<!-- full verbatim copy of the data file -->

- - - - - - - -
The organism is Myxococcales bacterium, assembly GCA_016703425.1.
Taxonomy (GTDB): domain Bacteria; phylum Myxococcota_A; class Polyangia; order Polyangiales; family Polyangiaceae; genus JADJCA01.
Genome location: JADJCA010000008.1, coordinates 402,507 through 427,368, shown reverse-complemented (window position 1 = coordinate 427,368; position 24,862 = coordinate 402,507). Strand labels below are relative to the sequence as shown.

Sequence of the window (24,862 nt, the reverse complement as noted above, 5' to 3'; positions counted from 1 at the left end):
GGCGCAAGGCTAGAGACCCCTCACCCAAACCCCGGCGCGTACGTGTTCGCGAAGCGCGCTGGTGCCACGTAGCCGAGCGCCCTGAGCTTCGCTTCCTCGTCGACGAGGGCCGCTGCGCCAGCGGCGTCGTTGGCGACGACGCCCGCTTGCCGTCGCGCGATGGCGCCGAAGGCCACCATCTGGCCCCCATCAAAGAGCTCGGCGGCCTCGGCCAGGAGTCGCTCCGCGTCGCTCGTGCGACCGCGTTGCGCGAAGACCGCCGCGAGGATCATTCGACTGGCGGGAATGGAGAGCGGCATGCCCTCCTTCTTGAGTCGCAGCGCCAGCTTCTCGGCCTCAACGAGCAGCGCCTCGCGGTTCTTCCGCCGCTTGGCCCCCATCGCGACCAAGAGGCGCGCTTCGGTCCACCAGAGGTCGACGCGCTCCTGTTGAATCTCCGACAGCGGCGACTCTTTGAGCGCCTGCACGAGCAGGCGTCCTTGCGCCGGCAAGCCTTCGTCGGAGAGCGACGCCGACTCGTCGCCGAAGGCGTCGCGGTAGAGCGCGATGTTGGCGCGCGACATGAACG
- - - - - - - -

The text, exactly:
The organism is Myxococcales bacterium, assembly GCA_016703425.1.
Taxonomy (GTDB): domain Bacteria; phylum Myxococcota_A; class Polyangia; order Polyangiales; family Polyangiaceae; genus JADJCA01.
Genome location: JADJCA010000008.1, coordinates 402,507 through 427,368, shown reverse-complemented (window position 1 = coordinate 427,368; position 24,862 = coordinate 402,507). Strand labels below are relative to the sequence as shown.

Sequence of the window (24,862 nt, the reverse complement as noted above, 5' to 3'; positions counted from 1 at the left end):
GGCGCAAGGCTAGAGACCCCTCACCCAAACCCCGGCGCGTACGTGTTCGCGAAGCGCGCTGGTGCCACGTAGCCGAGCGCCCTGAGCTTCGCTTCCTCGTCGACGAGGGCCGCTGCGCCAGCGGCGTCGTTGGCGACGACGCCCGCTTGCCGTCGCGCGATGGCGCCGAAGGCCACCATCTGGCCCCCATCAAAGAGCTCGGCGGCCTCGGCCAGGAGTCGCTCCGCGTCGCTCGTGCGACCGCGTTGCGCGAAGACCGCCGCGAGGATCATTCGACTGGCGGGAATGGAGAGCGGCATGCCCTCCTTCTTGAGTCGCAGCGCCAGCTTCTCGGCCTCAACGAGCAGCGCCTCGCGGTTCTTCCGCCGCTTGGCCCCCATCGCGACCAAGAGGCGCGCTTCGGTCCACCAGAGGTCGACGCGCTCCTGTTGAATCTCCGACAGCGGCGACTCTTTGAGCGCCTGCACGAGCAGGCGTCCTTGCGCCGGCAAGCCTTCGTCGGAGAGCGACGCCGACTCGTCGCCGAAGGCGTCGCGGTAGAGCGCGATGTTGGCGCGCGACATGAACG